Robot builder provides career signpost to STEM students
24 July 2015
Fourteen secondary students from two schools in Colchester got the chance to showcase their robotic skills during an open day at Pacepacker Services. During a tour of the Essex-based factory, the students were encouraged to investigate the exciting range of career opportunities that STEM study opens up to them.
With senior people from three of the UK’s top robotic engineering companies in attendance, including Pacepacker’s collaborators – Festo and FANUC – they were able to get a varied perspective on engineering career pathways within the packing industry.
With the global advanced manufacturing market predicted to double in size to £750 billion by 2020, largely driven by developments in robotics and 3D printing, the ability to translate digital design into real-world production are set to be some of the most important skills in the future according to a 2015 report by UKCES. Like many in the sector, Pacepacker is keen to demonstrate the ladders of opportunity and the types of roles that will be in demand.
Pacepacker’s very own award-winning apprentice success story Andrew Lufkin explained to the captive audience why he chose ‘on-the-job’ training with Pacepacker over university fees: "Apprenticeships are an eye opener to the working world. It’s taught me discipline, punctuality, how to prioritise, and accountability.”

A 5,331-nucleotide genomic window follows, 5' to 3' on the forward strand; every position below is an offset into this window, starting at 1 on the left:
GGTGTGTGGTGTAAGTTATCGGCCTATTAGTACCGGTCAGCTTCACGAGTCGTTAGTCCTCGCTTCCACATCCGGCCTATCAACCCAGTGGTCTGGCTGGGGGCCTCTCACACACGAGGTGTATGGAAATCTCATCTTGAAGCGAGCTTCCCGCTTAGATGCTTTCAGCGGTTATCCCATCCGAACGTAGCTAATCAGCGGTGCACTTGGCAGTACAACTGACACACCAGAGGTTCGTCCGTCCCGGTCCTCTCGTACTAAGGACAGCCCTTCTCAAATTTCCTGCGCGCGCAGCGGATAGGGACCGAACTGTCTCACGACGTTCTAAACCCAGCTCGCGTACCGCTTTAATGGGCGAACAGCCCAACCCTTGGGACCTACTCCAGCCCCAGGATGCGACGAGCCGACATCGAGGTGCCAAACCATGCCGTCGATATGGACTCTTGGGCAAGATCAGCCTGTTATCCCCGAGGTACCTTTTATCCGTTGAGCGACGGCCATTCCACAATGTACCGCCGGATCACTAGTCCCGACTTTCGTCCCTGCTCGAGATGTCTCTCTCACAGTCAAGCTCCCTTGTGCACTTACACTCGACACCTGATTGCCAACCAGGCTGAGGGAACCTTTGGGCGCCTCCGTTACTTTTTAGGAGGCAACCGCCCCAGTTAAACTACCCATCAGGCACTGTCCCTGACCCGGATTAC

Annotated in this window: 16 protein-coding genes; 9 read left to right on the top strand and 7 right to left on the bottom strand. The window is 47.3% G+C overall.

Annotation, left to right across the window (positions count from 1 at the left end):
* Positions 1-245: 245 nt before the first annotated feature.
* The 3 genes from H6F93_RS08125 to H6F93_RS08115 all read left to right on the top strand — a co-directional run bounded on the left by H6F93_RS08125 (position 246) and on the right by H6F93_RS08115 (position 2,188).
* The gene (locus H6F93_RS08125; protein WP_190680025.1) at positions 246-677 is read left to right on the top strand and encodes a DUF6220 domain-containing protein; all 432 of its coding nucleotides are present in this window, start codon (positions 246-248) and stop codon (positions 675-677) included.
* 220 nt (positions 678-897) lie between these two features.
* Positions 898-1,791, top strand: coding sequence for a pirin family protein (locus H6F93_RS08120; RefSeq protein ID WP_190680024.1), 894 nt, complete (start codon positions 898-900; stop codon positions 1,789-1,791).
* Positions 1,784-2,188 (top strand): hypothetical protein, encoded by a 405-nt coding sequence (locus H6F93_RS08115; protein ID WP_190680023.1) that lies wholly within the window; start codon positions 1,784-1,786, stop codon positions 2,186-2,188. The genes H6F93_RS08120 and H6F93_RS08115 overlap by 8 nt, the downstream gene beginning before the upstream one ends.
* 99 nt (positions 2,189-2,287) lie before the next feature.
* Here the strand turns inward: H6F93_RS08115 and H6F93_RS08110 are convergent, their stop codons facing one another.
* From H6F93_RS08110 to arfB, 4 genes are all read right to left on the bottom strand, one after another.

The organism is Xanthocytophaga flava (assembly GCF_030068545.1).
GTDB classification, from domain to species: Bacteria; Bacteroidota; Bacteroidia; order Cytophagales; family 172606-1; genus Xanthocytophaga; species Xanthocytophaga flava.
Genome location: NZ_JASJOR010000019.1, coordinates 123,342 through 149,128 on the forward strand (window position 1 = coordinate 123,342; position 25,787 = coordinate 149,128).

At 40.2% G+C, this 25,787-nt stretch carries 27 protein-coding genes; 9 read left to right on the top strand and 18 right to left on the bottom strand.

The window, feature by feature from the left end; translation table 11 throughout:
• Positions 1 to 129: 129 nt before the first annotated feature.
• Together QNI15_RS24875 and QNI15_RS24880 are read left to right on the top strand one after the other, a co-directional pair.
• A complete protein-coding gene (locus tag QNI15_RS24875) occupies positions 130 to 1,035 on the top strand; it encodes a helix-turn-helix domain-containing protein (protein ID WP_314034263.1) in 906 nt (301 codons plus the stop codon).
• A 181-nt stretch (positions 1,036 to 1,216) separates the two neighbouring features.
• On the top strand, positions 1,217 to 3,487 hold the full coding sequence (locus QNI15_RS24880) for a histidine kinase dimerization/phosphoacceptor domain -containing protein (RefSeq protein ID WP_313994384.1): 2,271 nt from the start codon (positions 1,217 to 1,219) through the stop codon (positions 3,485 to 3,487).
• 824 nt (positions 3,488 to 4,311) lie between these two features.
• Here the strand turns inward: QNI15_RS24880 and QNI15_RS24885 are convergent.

Students were also able to quiz graduate and mechanical design engineer, Andrew Westrop, who took the university pathway: He said: "It’s exciting to be part of such an innovative engineering team and I enjoyed sharing my experiences with the students.”
As part of the experience Pacepacker introduced the students to Solidworks software which the company uses to create prototype robot designs. An alternative to CAD software currently used by the students, Solidworks enables designers to be more innovative whilst also applying their STEM skills. Seeing how swiftly the students took to the technology, Pacepacker on the spot agreed to sponsor the first year’s Solidworks license for both school’s robotic groups.
Throughout the day the students were encouraged to get hands on with some of the newest technology, including operating a FANUC robot arm, Festo end effectors (the robot’s hand) and a Pacepacker Blu-Robot (a second-user reconditioned unit).
Commenting on the success of the day, host Dennis Allison, MD of Pacepacker emphasised: "Everything starts with an idea and STEM subjects are used throughout the entire process, from design through to installation. It was a pleasure to see how inquisitive these young students’ minds are and how fast their skills are developing. For a growing company like ours it’s reassuring to see so much fresh engineering talent in the pipeline.”